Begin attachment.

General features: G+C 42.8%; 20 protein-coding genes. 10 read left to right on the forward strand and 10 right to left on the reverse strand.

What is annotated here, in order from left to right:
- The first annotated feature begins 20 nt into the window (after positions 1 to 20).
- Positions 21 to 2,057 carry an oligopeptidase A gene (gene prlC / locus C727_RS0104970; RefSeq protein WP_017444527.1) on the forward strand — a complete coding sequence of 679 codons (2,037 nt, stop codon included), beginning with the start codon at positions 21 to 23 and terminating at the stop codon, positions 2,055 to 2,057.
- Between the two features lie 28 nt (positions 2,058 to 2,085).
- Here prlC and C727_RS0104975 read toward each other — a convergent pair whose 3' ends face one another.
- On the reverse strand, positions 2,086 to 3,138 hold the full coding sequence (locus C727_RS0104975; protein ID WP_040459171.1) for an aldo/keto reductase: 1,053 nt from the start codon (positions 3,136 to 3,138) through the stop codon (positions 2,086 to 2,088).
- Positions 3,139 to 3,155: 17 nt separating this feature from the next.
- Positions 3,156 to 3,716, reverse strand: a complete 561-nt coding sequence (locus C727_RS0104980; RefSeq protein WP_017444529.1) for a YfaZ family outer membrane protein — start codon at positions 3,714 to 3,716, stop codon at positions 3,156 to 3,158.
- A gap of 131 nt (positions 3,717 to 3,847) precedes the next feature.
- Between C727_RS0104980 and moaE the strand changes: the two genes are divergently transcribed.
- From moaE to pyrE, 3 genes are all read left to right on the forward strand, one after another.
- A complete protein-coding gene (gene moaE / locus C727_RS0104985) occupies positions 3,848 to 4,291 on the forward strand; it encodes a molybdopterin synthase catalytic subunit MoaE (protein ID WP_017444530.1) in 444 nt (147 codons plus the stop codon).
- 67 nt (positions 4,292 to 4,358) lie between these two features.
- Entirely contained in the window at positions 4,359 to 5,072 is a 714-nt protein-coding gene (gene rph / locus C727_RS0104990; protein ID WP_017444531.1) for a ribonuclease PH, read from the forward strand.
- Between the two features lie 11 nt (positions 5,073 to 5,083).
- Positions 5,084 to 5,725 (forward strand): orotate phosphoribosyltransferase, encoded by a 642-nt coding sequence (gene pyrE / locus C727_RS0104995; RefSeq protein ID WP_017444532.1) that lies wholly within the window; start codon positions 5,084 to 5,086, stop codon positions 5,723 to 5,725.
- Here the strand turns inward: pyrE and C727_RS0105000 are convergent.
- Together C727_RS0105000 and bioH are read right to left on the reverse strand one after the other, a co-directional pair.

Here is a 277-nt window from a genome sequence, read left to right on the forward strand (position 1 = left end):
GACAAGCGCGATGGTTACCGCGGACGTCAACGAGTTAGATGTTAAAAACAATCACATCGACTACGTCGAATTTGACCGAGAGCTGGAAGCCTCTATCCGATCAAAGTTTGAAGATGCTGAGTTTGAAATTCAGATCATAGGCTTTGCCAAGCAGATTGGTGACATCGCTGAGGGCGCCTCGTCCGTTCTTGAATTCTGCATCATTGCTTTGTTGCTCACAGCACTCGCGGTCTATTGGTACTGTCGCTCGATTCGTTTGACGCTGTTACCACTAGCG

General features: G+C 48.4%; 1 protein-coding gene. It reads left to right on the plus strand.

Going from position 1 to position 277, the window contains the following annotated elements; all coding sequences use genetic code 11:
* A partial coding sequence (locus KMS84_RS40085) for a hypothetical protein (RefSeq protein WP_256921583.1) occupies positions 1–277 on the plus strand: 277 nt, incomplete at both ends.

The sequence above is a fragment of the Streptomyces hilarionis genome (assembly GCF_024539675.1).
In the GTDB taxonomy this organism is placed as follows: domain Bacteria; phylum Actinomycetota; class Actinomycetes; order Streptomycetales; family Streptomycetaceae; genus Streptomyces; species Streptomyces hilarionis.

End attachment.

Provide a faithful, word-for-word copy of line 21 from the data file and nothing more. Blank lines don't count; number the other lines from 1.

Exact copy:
GACAAGCGCGATGGTTACCGCGGACGTCAACGAGTTAGATGTTAAAAACAATCACATCGACTACGTCGAATTTGACCGAGAGCTGGAAGCCTCTATCCGATCAAAGTTTGAAGATGCTGAGTTTGAAATTCAGATCATAGGCTTTGCCAAGCAGATTGGTGACATCGCTGAGGGCGCCTCGTCCGTTCTTGAATTCTGCATCATTGCTTTGTTGCTCACAGCACTCGCGGTCTATTGGTACTGTCGCTCGATTCGTTTGACGCTGTTACCACTAGCG